Name and Position with
Investment Adviser
Name and Principal Business
Address of Other Company
Connection with
Other Company
Timothy Blackwell, Director Credit Suisse AG, Paradeplatz 88070 Zurich, Switzerland Senior Advisor, Credit Suisse Asset Management, Managing Director
Kristen Dickey, Lead Director

BlackRock, Inc.

55 East 52nd Street, New York, NY 10058

Managing Director
 

Marstone, Inc.

1301 6th Ave, New York, NY 10019

Board of Directors
Quintin Price, Director

Leconfield Group Limited

130 Wood Street

London EC2V 6DL

Chief Executive
 

Polar Capital Holding

16 Palace Street

London SW1E 5JD

Non- Executive Director
Michael Krieger, Director

Facebook Inc.

1601 Willow Road, Menlo Park, CA 94025

CTO, Instagram
Carlo Trabattoni, Director Aperture Investors SICAV, 60, avenue J.F. Kennedy, L-1855 Luxembourg
Grand Duchy of Luxembourg
Luxembourg B 230397
Chairman
  Generali Investment Partner S.p.A, Via Machiavelli 4, 34132 Trieste, Italy CEO
 

Generali Alpha Corp.

103 Foulk Road, Wilmington, DE 19803

Sole Director
  Generali Global Infrastructure 58 bis, rue de la Boëtie, 75008 Paris Chairman
  CM Investment Solutions Limited, 2 King Edward Street, London EC1A 1HQ Director

 

C-17

 

Name and Position with
Investment Adviser
Name and Principal Business
Address of Other Company
Connection with
Other Company
Peter Kraus - Chairman

Marstone, Inc.

1301 6th Ave, New York, NY 10019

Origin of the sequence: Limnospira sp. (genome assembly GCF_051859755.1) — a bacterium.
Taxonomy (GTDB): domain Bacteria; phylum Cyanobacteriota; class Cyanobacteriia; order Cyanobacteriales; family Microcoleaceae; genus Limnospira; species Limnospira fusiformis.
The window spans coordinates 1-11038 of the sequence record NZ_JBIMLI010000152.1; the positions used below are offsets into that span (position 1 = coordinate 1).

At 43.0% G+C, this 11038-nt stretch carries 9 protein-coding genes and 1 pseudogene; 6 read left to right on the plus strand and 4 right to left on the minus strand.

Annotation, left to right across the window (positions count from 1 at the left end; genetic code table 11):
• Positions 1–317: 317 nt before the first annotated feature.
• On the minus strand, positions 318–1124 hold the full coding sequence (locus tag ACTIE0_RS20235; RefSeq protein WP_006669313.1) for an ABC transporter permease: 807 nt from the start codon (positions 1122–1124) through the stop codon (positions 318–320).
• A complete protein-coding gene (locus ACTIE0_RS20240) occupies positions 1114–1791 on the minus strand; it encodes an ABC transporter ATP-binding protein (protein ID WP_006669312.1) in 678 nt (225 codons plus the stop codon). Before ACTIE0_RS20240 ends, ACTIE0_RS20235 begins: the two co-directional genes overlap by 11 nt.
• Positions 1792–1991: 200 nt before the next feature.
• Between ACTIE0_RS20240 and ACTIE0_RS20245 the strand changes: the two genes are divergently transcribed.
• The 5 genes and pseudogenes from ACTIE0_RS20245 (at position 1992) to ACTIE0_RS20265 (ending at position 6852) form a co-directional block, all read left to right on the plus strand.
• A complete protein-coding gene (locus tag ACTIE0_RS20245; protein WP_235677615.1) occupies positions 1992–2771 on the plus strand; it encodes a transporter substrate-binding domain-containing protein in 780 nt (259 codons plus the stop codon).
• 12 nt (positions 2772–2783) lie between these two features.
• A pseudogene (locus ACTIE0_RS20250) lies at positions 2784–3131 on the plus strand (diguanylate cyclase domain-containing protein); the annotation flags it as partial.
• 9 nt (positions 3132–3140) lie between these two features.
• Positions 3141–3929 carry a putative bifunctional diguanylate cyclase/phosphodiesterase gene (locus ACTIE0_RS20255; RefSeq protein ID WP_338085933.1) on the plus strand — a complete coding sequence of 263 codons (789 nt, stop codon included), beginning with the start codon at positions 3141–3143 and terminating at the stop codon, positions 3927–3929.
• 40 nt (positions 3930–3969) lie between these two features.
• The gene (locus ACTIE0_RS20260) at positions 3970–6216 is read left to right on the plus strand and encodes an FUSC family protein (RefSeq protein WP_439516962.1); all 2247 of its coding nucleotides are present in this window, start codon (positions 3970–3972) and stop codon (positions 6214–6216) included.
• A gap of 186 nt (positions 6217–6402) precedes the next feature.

Chairman of the Board of Directors
Heidi Messer, Director

Collective(i)

130 Madison Avenue,
4th Floor

New York, New York 10016

Chairman and Co-Founder
 

Partnership Fund for NYC

One Battery Park Plaza, 5th Floor

New York, NY 10004

Board Member
 

Alliance Bernstein

1345 Avenue of the Americas New York, NY 10105

Director
 

Zokei, LLC

130 Madison Avenue, 4th Floor

New York, NY 10016

Managing Member
 

Messer Holdings, LLC

130 Madison Avenue, 4th Floor

New York, NY 10016

Managing Member
 

Zephir, LLC

130 Madison Avenue, 4th Floor

New York, NY 10016

Managing Member
 

Private Property Services, LLC 130 Madison Avenue, 4th Floor

New York, NY 10016

Managing Member
 

World Evolved, LLC

130 Madison Avenue, 4th Floor

New York, NY 10016

CEO/Managing Member
 

Real World Holdings, LLC

130 Madison Avenue, 4th Floor New York, NY 10016

Managing Member
 

Celeste, LLC

130 Madison Avenue, 4th Floor New York, NY 10016

Managing Member

 

C-18

 

Name and Position with
Investment Adviser
Name and Principal Business
Address of Other Company
Connection with
Other Company
John Thain, Director Deutsche Bank AG Taunusanlage 12, 60325 Frankfurt am Main Germany Member of Supervisory Board
 

Uber Technologies, Inc.

1455 Market Street

San Francisco, CA 94103

Board Member
 

Enjoy Technology Inc.

171 Constitution Drive Menlo Park, CA 94025

Board Member
 

Pine Island Capital Partners

One City Center 850 Tenth St NW Suite 316N

Washington, DC 20001

Founder and Chairman

 

BNP Paribas ASSET MANAGEMENT UK LIMITED